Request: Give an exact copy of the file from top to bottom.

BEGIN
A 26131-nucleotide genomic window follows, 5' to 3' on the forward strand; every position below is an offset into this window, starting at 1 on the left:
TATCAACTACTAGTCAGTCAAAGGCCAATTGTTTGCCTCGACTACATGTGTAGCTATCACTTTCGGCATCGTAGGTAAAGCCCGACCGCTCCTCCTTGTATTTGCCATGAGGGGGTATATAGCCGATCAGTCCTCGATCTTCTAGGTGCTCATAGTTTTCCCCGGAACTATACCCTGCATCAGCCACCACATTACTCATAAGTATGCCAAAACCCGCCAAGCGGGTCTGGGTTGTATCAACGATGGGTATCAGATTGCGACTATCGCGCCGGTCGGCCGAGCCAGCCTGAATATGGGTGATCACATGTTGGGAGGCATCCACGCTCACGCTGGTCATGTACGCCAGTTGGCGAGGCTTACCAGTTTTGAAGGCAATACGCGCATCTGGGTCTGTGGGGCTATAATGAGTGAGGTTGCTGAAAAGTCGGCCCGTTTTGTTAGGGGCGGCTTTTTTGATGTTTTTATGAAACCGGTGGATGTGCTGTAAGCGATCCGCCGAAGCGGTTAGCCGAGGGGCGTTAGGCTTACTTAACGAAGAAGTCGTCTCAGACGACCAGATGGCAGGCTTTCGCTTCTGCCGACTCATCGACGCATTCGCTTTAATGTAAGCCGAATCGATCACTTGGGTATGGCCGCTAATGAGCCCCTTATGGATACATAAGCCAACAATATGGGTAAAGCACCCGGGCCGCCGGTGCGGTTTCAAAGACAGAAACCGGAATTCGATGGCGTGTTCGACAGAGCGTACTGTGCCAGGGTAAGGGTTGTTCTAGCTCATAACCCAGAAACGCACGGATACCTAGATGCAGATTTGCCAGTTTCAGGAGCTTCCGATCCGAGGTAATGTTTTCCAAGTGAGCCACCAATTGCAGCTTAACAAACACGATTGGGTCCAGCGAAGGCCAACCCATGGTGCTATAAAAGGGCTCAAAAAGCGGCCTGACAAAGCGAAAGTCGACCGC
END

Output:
A 26131-nucleotide genomic window follows, 5' to 3' on the forward strand; every position below is an offset into this window, starting at 1 on the left:
TATCAACTACTAGTCAGTCAAAGGCCAATTGTTTGCCTCGACTACATGTGTAGCTATCACTTTCGGCATCGTAGGTAAAGCCCGACCGCTCCTCCTTGTATTTGCCATGAGGGGGTATATAGCCGATCAGTCCTCGATCTTCTAGGTGCTCATAGTTTTCCCCGGAACTATACCCTGCATCAGCCACCACATTACTCATAAGTATGCCAAAACCCGCCAAGCGGGTCTGGGTTGTATCAACGATGGGTATCAGATTGCGACTATCGCGCCGGTCGGCCGAGCCAGCCTGAATATGGGTGATCACATGTTGGGAGGCATCCACGCTCACGCTGGTCATGTACGCCAGTTGGCGAGGCTTACCAGTTTTGAAGGCAATACGCGCATCTGGGTCTGTGGGGCTATAATGAGTGAGGTTGCTGAAAAGTCGGCCCGTTTTGTTAGGGGCGGCTTTTTTGATGTTTTTATGAAACCGGTGGATGTGCTGTAAGCGATCCGCCGAAGCGGTTAGCCGAGGGGCGTTAGGCTTACTTAACGAAGAAGTCGTCTCAGACGACCAGATGGCAGGCTTTCGCTTCTGCCGACTCATCGACGCATTCGCTTTAATGTAAGCCGAATCGATCACTTGGGTATGGCCGCTAATGAGCCCCTTATGGATACATAAGCCAACAATATGGGTAAAGCACCCGGGCCGCCGGTGCGGTTTCAAAGACAGAAACCGGAATTCGATGGCGTGTTCGACAGAGCGTACTGTGCCAGGGTAAGGGTTGTTCTAGCTCATAACCCAGAAACGCACGGATACCTAGATGCAGATTTGCCAGTTTCAGGAGCTTCCGATCCGAGGTAATGTTTTCCAAGTGAGCCACCAATTGCAGCTTAACAAACACGATTGGGTCCAGCGAAGGCCAACCCATGGTGCTATAAAAGGGCTCAAAAAGCGGCCTGACAAAGCGAAAGTCGACCGC